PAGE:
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Old 04-13-2013, 01:52 AM   #22
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there is a one advantage to higher load rated tires And usually it is its puncture resistance to foreign objects. This is because usually the higher the load rating the higher the tire pressure rating and the thicker or tougher they make the reinforcements in the tire tread and sidewalls.
They MIGHT run cooler at he higher tire air pressure for the same given load.
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Old 04-14-2013, 06:11 AM   #23
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Originally Posted by JIMNLIN View Post
Dodge shows the 3500 SRW up to a '12 model has a 6200 RAWR. In '13 it goes on up to 7000 lbs RAWR.

looking at Dodge specs shows the rear spring pack at 6500 lbs but with a 6200 RAWR. I think Dodge has a typo on some of their website spec charts.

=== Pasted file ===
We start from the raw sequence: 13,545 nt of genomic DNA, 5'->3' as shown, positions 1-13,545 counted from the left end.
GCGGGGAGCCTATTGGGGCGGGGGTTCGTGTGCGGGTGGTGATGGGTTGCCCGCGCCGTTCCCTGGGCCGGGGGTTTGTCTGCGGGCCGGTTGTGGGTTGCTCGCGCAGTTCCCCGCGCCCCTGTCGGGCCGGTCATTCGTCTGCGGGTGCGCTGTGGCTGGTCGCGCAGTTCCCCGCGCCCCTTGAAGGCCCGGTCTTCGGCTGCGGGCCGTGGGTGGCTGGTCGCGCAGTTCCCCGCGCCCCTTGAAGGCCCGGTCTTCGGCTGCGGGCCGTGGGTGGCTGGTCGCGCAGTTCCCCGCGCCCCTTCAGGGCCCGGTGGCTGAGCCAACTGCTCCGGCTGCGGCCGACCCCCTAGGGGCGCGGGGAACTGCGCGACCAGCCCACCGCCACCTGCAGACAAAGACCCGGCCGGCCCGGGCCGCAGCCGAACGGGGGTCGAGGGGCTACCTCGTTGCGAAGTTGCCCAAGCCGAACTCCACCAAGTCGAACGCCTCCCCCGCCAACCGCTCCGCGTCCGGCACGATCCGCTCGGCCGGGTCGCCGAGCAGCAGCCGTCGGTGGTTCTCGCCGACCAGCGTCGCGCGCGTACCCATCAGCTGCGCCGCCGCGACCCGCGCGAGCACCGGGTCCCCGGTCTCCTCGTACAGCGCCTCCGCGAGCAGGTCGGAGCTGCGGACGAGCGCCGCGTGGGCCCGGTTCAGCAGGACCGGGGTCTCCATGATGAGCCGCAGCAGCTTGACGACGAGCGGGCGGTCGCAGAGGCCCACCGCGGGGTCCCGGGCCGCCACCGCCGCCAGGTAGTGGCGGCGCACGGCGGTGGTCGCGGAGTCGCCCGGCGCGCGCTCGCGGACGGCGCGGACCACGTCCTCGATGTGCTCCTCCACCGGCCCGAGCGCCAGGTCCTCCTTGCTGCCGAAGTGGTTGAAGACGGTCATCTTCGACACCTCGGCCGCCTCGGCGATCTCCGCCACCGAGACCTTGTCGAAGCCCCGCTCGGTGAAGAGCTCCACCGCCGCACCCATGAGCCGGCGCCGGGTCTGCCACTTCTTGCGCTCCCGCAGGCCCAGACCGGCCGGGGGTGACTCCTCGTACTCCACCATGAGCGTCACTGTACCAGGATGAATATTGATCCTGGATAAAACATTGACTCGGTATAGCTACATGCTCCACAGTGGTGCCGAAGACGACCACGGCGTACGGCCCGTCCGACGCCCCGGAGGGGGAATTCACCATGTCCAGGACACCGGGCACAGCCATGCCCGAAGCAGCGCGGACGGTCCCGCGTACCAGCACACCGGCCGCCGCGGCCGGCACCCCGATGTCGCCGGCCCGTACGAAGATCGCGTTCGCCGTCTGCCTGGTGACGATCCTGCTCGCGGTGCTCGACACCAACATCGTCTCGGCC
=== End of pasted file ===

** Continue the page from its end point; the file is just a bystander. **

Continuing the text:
Indeed. I spoke with a RAM rep. and we determined that the spec for RAWR on the truck's placard is incorrect (as far as axle rating). The RAWR is 6500#, not 6200# as indicated on the placard. He thought that they put the lower # on the placard because the OEM tires were rated for 6380# and they did not want forks to exceed the tire ratings.

Here's the actual email I received:

I found out your situation. While the axle and suspension is capable of 6500 lbs, the tires are only capable of 6200 Lbs [actually 6380 - my addition]. Why we did not explain that on the weight charts I do not know. And unfortunately, you cannot simply buy larger tires and upgrade. While technically you can do it, Chrysler will not provide a new label on the door with new ratings.
I hope this at least clarifies the situation.
Living in NW Montana and we don't even ski!! Oregon, here we come!
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Old 04-18-2013, 03:39 PM   #24
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It's rather hard to out-think the design engineers. Operating any vehicle at or exceeding it's design limits will greatly shorten its lifespan and increase operation costs. Aftermarket companies do not concern themselves with vehicle longevity, that doesn't make them money, nor is why they are in business.